2D artworks-specific questions

My pictures have highly reflective surfaces and the images I have had taken in the past are really confusing to look at: can you get rid of these?

When copying oil paintings or highly varnished textured surfaces, the light sources used to illuminate the picture often throw up many random specular highlights, which, while giving an indication of the surface qualities of the painting, mostly detract from the viewing experience. I use a complex but highly effective lighting and filtration technique called cross-polarisation, which all but eradicates these stray reflections and imparts a rich but natural saturation to colours. So often photographs of oil paintings seem to display glare or a “veiled” low contrast effect: using cross-polarisation techniques we can represent your paintings with the impact they deserve. 
Please see this article to find our more about cross-polarisation lighting techniques.

My pictures are mounted behind glass: do I have to remove them?

This should not usually be a problem: you will not need to remove images from glass frames. Reflection-free images can be created and any colour distortion, e.g green casts caused by older glass, can be corrected in digital post-production.

My pictures are framed with very thick frames which can cast shadows on the copied image: is there any way to photograph them without removing the frames?

Using special processing techniques, involving a composite of two or more images, we can largely eliminate the shadows cast by thick frames, so that your supplied file represents the entirety of the actual image area, but unit costs are likely to be a little higher than standard copying, due to the additional processing time. 

My painting is in a hard to access location and cannot be removed from the wall: can you help?

Yes! There are things we can do to photograph and post-process paintings that are in a fixed position (or murals) such as over stairwells or high up, in such a way that vertical and horizontal lines are maintained and illumination appears even and reflection-free.

I have a small number of 2D items  to be copied? Do you have a minimum order requirement?

It takes a certain amount of time to travel to a shoot and set up the lights and workstation: I therefore need to set a minimum of pictures to make a trip financially viable. But I am happy for artists to bring items to one location in order to share costs.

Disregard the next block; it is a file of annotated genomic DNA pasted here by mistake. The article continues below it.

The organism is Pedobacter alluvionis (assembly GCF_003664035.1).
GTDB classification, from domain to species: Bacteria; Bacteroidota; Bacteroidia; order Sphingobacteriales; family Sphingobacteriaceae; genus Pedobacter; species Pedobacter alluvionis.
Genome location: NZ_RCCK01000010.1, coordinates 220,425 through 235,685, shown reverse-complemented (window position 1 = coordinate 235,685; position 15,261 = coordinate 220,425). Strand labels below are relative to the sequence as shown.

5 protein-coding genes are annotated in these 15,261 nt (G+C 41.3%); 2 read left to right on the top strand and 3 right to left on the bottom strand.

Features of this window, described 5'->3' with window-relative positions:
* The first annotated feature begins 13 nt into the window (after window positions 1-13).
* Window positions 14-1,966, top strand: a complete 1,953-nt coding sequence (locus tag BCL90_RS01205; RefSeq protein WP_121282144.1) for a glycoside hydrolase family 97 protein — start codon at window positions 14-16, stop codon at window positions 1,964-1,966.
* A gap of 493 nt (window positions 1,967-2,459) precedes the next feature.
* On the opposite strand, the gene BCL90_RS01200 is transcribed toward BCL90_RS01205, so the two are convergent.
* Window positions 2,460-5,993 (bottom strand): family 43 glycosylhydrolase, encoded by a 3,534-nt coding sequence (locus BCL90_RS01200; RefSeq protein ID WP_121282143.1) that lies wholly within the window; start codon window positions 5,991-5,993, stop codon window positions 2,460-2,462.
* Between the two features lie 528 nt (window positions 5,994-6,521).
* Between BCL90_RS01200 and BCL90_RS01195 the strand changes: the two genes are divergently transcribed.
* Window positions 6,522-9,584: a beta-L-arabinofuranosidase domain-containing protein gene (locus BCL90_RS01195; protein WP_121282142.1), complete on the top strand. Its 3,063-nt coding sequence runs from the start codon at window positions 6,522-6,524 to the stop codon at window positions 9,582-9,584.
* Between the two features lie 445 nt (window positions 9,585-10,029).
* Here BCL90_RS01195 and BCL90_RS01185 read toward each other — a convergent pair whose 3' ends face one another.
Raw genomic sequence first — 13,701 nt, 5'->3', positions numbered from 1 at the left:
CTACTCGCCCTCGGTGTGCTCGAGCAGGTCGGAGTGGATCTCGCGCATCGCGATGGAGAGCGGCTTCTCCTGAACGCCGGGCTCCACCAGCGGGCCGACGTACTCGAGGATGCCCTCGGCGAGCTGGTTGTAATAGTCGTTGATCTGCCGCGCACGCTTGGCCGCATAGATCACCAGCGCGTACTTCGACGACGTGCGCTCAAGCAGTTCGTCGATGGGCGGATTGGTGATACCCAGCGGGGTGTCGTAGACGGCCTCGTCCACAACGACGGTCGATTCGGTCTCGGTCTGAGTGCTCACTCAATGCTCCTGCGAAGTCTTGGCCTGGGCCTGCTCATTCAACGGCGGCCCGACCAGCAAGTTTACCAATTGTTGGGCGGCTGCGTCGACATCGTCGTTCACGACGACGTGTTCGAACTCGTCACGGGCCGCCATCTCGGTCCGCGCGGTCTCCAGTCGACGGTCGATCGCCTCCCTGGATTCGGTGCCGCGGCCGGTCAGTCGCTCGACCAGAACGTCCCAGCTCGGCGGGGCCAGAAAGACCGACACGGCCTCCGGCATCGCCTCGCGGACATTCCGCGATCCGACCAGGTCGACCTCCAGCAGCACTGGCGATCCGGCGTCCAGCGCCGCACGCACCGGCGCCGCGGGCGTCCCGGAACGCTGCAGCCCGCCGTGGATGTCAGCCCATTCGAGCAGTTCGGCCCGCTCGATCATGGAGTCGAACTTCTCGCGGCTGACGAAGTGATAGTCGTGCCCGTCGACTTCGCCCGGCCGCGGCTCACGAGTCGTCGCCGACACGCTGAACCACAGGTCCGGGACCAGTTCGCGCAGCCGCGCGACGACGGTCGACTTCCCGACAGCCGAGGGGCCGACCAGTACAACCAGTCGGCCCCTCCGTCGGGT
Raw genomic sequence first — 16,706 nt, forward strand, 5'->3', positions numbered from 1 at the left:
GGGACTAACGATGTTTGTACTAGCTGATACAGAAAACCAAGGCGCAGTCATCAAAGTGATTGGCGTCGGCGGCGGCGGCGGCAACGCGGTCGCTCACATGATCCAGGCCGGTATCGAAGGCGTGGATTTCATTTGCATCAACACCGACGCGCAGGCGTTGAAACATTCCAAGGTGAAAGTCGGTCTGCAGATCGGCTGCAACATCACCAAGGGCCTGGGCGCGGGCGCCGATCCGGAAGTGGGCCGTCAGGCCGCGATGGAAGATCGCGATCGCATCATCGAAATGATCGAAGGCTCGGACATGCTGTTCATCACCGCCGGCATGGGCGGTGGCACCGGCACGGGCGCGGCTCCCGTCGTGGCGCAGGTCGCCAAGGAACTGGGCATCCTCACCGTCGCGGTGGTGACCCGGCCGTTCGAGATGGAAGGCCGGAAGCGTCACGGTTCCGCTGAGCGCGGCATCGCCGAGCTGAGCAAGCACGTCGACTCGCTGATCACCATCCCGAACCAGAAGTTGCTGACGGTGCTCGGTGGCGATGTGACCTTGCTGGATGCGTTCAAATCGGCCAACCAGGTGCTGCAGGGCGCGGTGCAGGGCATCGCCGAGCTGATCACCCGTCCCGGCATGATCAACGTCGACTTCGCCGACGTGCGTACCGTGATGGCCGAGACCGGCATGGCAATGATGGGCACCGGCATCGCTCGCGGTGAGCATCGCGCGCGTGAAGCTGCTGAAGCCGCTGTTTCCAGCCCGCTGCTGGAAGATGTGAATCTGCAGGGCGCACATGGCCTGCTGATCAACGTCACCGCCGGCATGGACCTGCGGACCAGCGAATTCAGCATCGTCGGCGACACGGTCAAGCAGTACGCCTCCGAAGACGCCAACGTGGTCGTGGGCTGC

Do you offer large scale Giclee printing for limited edition print runs?

I can provide portfolio prints in-house up to A3+ size maximum. For large runs, I can recommend professional laboratories who can output to a wide variety of interesting paper types. We concentrate on generating the very best digital image of your artwork at an output size which will match your requirements. The colour reference file which we supply as standard with each set of images will enable a professional lab with a colour managed workflow to match colour very effectively according to the paper and ink combinations that they offer.

My images look fine on the reference prints you sent but the colours are all over the place when I view the images on my computer or the web: what’s happening? How do you manage colour?

We always supply a reference print for the shoot as we can display a properly colour-managed workflow, which follows rigorous testing and calibration to industry-agreed guidelines. If your viewing device, be that desktop computer, latop or handheld device, has not been properly calibrated with a third party colour calibration device then colours are going to be poorly translated: distortions can include a blue or yellow cast to what should be neutral greys, or a magenta or green colour cast overall. In addition, only the most expensive monitors can display the entire range of colours in some digital files. Colour representation on monitors is subject to a number of variables and unfortunately there is no way of knowing whether the person viewing your images or website on their device is seeing colours as you intended them to be viewed. If you wish to show your images on a laptop we can advise re getting your system properly calibrated. If you show prints, then the problem does not arise.

Do you copy paintings on transparency/film?
No longer:  digital imaging has made massive strides in recent years and is superior in so many ways. Digital copy methods offer: consistency of colour, instant image checking, fast turnaround, convenience of distribution, and an absence of grain to interfere with resolution of fine details. Film has become more the preserve of fine art photographers and enthusiasts, with less and less products available and, more importantly, fewer and fewer commercial labs who are able to process it reliably and to the exacting standards required; with so little demand now from commercial photographers, it is becoming less and less of a commercially viable medium for processing houses to offer. Even if you originate on film then you still need to digitize that image via a scan, thus introducing another set of variables. A properly scanned 10x8 film image certainly is a beautiful way to create copies of paintings but it is expensive, slow and increasingly hard to offer with confident guarantee of quality.

My artwork is wall mounted but three dimensional: do you photograph “relief” art?